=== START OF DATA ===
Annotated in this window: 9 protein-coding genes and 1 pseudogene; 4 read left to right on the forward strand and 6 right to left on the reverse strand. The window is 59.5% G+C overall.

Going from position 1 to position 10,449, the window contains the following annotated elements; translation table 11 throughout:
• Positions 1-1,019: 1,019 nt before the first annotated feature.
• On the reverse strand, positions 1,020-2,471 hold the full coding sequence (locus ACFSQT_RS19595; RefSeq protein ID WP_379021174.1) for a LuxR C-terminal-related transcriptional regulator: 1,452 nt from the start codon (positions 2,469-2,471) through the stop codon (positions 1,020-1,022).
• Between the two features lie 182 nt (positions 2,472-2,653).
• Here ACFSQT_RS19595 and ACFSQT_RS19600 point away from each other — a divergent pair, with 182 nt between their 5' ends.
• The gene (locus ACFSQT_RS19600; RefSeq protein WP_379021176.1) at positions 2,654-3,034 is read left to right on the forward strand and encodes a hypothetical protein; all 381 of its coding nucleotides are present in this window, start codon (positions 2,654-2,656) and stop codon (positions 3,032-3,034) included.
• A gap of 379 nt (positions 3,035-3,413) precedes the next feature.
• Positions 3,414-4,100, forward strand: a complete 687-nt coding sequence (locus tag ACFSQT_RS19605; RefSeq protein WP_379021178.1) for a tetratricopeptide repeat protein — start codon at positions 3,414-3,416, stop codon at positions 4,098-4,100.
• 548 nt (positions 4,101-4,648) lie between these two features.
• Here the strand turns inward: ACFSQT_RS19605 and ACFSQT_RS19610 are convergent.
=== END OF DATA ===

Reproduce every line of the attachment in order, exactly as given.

Annotated in this window: 9 protein-coding genes and 1 pseudogene; 4 read left to right on the forward strand and 6 right to left on the reverse strand. The window is 59.5% G+C overall.

Going from position 1 to position 10,449, the window contains the following annotated elements; translation table 11 throughout:
• Positions 1-1,019: 1,019 nt before the first annotated feature.
• On the reverse strand, positions 1,020-2,471 hold the full coding sequence (locus ACFSQT_RS19595; RefSeq protein ID WP_379021174.1) for a LuxR C-terminal-related transcriptional regulator: 1,452 nt from the start codon (positions 2,469-2,471) through the stop codon (positions 1,020-1,022).
• Between the two features lie 182 nt (positions 2,472-2,653).
• Here ACFSQT_RS19595 and ACFSQT_RS19600 point away from each other — a divergent pair, with 182 nt between their 5' ends.
• The gene (locus ACFSQT_RS19600; RefSeq protein WP_379021176.1) at positions 2,654-3,034 is read left to right on the forward strand and encodes a hypothetical protein; all 381 of its coding nucleotides are present in this window, start codon (positions 2,654-2,656) and stop codon (positions 3,032-3,034) included.
• A gap of 379 nt (positions 3,035-3,413) precedes the next feature.
• Positions 3,414-4,100, forward strand: a complete 687-nt coding sequence (locus tag ACFSQT_RS19605; RefSeq protein WP_379021178.1) for a tetratricopeptide repeat protein — start codon at positions 3,414-3,416, stop codon at positions 4,098-4,100.
• 548 nt (positions 4,101-4,648) lie between these two features.
• Here the strand turns inward: ACFSQT_RS19605 and ACFSQT_RS19610 are convergent.